Architecture + Design

Place of Worship | Amangiri

4/1/2017 | Katie Bald
Kerri Fukui

Forgive us for dwelling on the desert these last few weeks, but as spring is at the tip of nature’s tongue, the dry, hot, forever of the desert is exactly what we’re daydreaming about. We long for those arid temps, those hard-baked landscapes, that hot, blue stretch of sky. The southerly lands of this salty state are assuredly god’s country, if ever there were one, and to surround one’s self with that space where dirt and horizon dance-but-don’t-touch is sublime. The quiet dignity of our desert has not been lost on visitors far and wide, and upon laying eyes on this area in Canyon Point, Southern Utah, Amanresorts International promptly snapped up nearly 600 acres of it to create one of man and nature’s perhaps-most-exquisite collaborations. It’s called Amangiri, and it’s been beckoning high-end solace-seekers the world over since 2009.

The only sign off the main road is a sort of blink-and-you-missed-it DIY marker. 

Amanresorts, a luxury hotel group with drop-dead dreamy spaces in 20 countries, pride themselves on developing luxe and tranquil destination resorts that pay ample homage to their natural surroundings. A simple recipe, sure, but what makes Amanresorts different from others of their kind is their size. Or rather, their lack thereof. While many comparable enterprises strive to stuff as many penthouses as possible into a stucco structure, Amangiri houses 34 rooms in a nearly invisible-to-the-eye estate. The exact address of the resort is 1 Kayenta Rd, but really, said address is superfluous, as it’s the only structure for miles. It’s located just a stone’s throw from both Grand Stairscase-Escalante National Monument and Lake Powell, and is surrounded on all sides by acre after acre of absolutely nothing. The cement mixture of which the structure is made was mixed with sands native to the area, giving it a warm, almost lit-by-sunset glow, and rendering it nearly invisible against the backdrop of water-warped cliffs.

The refinement is supremely understated 

Amangiri, which means “peaceful mountain” in Sanskrit, Hindi, and Arabic, was artfully designed by architects Rick Joy, Wendell Burnette, and Marwan Al Sayed. Just like the minimalist design of the structure itself, the high-end nature of the service and amenities give shotgun to their geographic surroundings. The staff flit about, all but unseen, anticipating your every need almost before it’s even a thought. Amangiri’s main gathering area is akin to a very large (and very well-designed) hall, where one can grab local-inspired eats, drinks, or a game of chess. Outside, the grounds are peaceful, and the architectural layout of the resort lovingly echoes the stretch of desert that lays outside its walls. Warm tones, complementary lines, balanced geometric shapes, and more than a few slot canyon-esque corridors.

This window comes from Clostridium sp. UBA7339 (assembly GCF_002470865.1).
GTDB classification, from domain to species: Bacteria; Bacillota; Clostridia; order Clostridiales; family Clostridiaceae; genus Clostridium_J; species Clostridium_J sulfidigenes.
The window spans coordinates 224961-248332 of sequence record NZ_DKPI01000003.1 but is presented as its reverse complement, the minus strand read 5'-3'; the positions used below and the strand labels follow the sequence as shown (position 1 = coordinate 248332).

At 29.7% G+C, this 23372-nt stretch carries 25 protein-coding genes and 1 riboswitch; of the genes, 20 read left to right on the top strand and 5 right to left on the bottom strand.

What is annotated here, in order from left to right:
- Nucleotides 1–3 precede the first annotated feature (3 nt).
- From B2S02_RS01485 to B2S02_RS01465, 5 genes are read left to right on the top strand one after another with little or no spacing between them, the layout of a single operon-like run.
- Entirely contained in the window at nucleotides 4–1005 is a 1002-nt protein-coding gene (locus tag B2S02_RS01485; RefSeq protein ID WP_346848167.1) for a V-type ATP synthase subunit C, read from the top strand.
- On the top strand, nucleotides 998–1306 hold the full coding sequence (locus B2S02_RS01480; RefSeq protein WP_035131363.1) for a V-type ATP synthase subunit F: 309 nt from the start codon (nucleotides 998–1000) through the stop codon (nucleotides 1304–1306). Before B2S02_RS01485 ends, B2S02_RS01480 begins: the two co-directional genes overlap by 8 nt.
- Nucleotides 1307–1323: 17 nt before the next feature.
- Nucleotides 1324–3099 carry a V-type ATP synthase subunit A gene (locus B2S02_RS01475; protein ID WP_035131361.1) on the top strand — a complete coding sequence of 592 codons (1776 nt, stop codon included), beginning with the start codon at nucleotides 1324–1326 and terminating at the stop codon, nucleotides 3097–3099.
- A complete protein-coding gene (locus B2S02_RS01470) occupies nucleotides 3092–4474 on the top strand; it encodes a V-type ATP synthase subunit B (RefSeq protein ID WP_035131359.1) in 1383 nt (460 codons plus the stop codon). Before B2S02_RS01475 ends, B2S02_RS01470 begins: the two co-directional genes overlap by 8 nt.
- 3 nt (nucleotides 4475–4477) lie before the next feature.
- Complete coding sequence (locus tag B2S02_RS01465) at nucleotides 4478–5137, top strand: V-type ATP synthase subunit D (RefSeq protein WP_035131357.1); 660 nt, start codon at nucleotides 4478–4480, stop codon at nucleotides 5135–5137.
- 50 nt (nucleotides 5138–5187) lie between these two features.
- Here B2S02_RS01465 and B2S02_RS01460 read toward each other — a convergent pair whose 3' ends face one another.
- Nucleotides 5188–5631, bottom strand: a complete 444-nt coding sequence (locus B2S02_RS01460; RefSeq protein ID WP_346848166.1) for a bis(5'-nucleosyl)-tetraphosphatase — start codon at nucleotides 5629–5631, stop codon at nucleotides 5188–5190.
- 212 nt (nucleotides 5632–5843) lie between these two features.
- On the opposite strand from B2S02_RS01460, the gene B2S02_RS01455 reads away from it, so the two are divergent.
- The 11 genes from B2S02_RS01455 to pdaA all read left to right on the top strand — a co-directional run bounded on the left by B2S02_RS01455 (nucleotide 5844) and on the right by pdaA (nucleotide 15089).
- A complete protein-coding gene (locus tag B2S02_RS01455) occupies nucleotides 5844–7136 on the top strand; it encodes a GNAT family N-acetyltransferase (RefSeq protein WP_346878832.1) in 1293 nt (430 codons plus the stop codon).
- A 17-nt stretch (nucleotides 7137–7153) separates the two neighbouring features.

There is no front desk to speak of, but there are approximately four employees to every guest, should you find yourself in the hot tub in need of fresh towels or a cocktail.

 

The main feature of the space: a few enormous walls of windows that offer desert views that are equal parts seamless and breathtaking. Here, the scenery never gets stale. 

Borrowing flat lines from the horizon, the space is a fitting juxtaposition against the weather-worn curve of the earth 

The pièce de résistance, perhaps, is the pool–which arguably started it all (it’s been said the shape of the rock formation around which the pool is built inspired Amangiri’s exact location). Both the grounds and the suites themselves have been minimally designed to grant focus to the surrounding landscape. Rock formations, warm-toned dunes, a smattering of wild fauna, and an endless supply of crazy-beautiful sunsets take center stage. There are no boundaries. There are no separate outdoor spaces, there is simply “outside”. Each room is outfitted with a lounging patio and private fireplace; some feature a private pool or rooftop terrace. The northeast-facing windows from each suite serve uninterrupted desert vistas, and the view from the soaking tub is especially enchanting. Inside each of the suites, one is met with white stone floors, nearly-bare concrete walls, and a mix of natural woods and blackened steel finishes. 

The zen-like rooms provide a blank slate, with the large, bed’s-end floor-to-ceiling window acting as the centerpiece. It’s utterly relaxing. Perfectly peaceful. Your own private utopia.

 

Upon arrival, one is merely asked to not venture passed one’s private patio to the north, for guest privacy.

There are no gates at Amangiri 

The Amanresort group seeks out “transformative experiences and awe-inspiring locations around the world,” and quite frankly, we’re honored to be ranked among their other idyllic locations in Turks & Caicos, Sri Lanka, France, Thailand, India, and Morocco. This place feels as sturdy, still, and timeless as the rock formations that envelope it. Every aspect of the Amangiri experience respects the land on which is sits, and aims to frame it with a muted brilliance. There is little need for distraction here. Those staggering views seem to do the heavy lifting just fine.

 

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